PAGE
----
In the rest of her life, which is the main part, Janelle employs her wizardry in the kitchen, tends her gardens of children, marriage and friendships, and gets out into the soil, trees and air whenever circumstances allow. She especially enjoys slopping the pigs...how cool that you can make a creature so happy so many times with a bucket of food waste, then enjoy delicious pork! It's a fine line between enough life activity to satisfy her energetic nature and too much; anxiety is always an option! Time spent with her favorite people is her favorite activity, and with this crew there are so many chances to laugh and enjoy life; she takes a lot of them and their preciousness does not escape her.

A new development for Janelle (mostly) was the decision by us and her parents to begin listing their in-law quarters on Airbnb to help them cover their expenses while they are not here, pay for upkeep and improvements as needed to the place, and make the space available for others to enjoy rather than having it sit empty! An added benefit, we thought, could be some amount of exposure to notions and patterns of closer-to-sustainable living for folks maybe not acquainted with it. This has turned out pretty well. Janelle does all the logistics and most of the cleaning and laundry associated with housing guests, and we both share the burden of smiling nicely at them as they come and go. A few of the folks have, indeed, shown an interest in our homestead and what it's about, though most are just glad for the setting for the sake of their own enjoyment. Janelle has decided not to accept more than about 2-3 Airbnb stays per month, which we only allow to be booked once we have blocked out the time Mom and Dad want for their monthly visits (our first preference is to have them occupying their home!), allows for other friends or acquaintances to use the space as needed, and leaves enough time to make the transitions, usually relatively comfortably. People seem to appreciate the space.

The cheesemaking know-how mentioned last year was advanced in 2018, with Janelle zeroing in on a stir curd cheddar as her finest product, the one most desirous to make familiar. And she's done it! Sure, the flavor and texture vary slightly, but with the elimination of waxing the wheels of cheese, the hurdles were lowered and she got into a groove. By now we cycle through a standing supply of 20 cheeses tucked away and aging on a shelf in our root cellar. Every few days another wheel is eligible for breaking into (they must age 60 days), and we enjoy every bite. The root cellar now smells like cheese instead of mildew, the canning jars stored there no longer get moldy around the rims where stray food bits remain, and the cheese rinds rarely if ever show even a spot of mold anymore, whereas at first they did. Thanks, cheddar!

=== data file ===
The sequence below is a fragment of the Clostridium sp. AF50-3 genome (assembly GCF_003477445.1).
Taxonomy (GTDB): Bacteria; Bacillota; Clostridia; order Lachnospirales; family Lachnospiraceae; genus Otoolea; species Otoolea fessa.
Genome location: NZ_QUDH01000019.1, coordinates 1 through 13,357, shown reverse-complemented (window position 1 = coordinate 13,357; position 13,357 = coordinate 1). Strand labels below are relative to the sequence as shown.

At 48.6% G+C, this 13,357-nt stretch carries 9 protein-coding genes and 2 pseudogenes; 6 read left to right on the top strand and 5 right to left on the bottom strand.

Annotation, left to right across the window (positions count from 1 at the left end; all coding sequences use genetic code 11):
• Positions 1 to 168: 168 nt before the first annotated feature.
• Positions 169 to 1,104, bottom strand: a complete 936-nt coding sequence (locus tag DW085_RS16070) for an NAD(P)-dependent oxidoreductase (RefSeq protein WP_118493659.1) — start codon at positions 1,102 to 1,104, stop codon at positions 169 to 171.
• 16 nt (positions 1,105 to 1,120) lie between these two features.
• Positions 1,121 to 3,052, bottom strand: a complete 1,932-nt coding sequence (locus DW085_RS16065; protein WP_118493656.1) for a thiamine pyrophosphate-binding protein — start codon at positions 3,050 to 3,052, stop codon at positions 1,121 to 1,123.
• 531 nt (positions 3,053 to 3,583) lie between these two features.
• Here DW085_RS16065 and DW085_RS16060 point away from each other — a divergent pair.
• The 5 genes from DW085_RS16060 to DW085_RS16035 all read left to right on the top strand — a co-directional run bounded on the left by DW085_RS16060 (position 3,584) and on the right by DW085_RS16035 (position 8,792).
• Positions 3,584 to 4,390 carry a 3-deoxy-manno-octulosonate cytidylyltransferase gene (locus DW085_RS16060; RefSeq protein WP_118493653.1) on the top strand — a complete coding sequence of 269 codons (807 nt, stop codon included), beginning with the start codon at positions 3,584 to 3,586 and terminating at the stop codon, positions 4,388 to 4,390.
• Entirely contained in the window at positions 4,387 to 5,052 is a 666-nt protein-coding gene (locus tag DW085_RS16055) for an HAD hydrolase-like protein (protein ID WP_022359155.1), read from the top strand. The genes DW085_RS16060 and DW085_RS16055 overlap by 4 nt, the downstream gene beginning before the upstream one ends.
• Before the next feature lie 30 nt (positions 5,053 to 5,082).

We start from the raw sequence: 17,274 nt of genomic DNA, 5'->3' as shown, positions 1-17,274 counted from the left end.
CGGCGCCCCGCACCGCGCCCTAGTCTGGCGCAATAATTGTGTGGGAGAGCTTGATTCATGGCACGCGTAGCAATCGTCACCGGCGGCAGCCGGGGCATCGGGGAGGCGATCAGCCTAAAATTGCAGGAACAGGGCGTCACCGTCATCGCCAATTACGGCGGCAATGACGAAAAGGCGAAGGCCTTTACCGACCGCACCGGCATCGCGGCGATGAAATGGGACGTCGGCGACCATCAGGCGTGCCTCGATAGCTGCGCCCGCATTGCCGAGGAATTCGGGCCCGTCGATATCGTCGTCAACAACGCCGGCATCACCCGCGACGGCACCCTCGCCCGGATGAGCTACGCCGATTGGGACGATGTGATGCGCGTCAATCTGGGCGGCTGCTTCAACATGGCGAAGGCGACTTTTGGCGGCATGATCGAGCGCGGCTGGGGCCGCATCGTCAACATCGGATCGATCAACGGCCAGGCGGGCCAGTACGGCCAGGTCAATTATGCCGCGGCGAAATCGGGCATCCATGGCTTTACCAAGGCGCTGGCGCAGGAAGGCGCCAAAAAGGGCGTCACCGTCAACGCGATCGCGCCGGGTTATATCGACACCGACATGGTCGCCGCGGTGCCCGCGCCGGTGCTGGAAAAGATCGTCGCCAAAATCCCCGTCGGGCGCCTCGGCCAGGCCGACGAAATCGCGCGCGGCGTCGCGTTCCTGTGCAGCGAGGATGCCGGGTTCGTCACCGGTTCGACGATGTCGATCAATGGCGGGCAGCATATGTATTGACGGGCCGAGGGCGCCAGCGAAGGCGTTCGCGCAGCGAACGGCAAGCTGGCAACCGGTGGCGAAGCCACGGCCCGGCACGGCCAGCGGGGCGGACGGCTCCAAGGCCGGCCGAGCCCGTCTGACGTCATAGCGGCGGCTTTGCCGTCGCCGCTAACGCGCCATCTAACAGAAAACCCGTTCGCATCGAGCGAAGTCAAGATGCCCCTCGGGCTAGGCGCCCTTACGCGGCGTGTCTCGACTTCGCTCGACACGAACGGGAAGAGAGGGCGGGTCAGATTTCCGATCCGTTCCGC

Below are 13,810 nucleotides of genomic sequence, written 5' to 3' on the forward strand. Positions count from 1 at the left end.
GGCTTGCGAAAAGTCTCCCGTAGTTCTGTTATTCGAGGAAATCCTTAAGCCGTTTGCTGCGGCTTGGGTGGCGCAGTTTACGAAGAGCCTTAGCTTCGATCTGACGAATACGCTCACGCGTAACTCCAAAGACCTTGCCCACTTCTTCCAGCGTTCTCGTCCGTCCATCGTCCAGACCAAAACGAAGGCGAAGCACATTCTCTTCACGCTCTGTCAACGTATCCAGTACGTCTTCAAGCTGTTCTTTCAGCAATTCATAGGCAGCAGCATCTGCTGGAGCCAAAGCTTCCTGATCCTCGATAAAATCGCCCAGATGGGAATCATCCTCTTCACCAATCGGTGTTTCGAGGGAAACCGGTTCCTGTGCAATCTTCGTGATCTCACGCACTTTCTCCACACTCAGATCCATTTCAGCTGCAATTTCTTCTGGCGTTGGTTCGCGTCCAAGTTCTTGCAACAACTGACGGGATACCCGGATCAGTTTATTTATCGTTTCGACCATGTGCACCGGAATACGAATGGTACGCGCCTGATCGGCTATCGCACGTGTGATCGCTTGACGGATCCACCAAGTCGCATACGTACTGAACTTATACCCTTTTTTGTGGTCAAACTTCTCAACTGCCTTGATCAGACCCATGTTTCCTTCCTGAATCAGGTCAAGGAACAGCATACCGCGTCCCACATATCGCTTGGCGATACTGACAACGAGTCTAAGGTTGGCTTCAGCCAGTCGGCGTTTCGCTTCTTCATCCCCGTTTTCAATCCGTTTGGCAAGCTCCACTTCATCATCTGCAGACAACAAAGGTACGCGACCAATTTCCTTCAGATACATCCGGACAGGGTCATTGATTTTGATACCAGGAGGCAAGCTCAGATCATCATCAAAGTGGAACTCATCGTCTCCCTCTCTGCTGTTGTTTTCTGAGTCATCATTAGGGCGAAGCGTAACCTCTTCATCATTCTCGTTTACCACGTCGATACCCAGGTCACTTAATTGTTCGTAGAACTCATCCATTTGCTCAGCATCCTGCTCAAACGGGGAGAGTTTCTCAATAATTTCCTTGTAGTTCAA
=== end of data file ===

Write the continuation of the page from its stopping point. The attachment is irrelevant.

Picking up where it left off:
I am still pretty much the same person as the skinny blue-eyed kid with a bowl cut we've just enjoyed watching on a DVD recording of an old home movie my parents saved and my sister copied to disc. I still like running around outside and honing obscure skills in handling objects. I've merely traded the Frisbee in for a wheel hoe, and I have a few more cares these days.

Maybe my lack of interest in growing up is because of (or demonstrated by) my failure to choose a career. Some part of my brain is always casting about for my niche in this economy--the way in which I might join the ranks of the paid and fulfill my calling all from the same position. The trouble seems to be that all the things I have ever been able to think of that I'd enjoy are woefully underpaid professions (potter, musician, songwriter, poet, farmer, sculptor, inventor, outdoor guide, green builder, etc.), require an advanced degree (counselor, nutritionist, university professor/plant and animal breeder, etc.) and/or piles of paperwork (extension agent, teacher at outdoor school, etc.). Then there is the problem of paring it down. My natural tendency is to grow and diversify my interests, and specialization provokes grief and anxiety. Maybe I don't trust the other members of my community to handle such-and-such an aspect of life and therefore can't leave all that stuff to them and focus on what I do well. If you want something done right...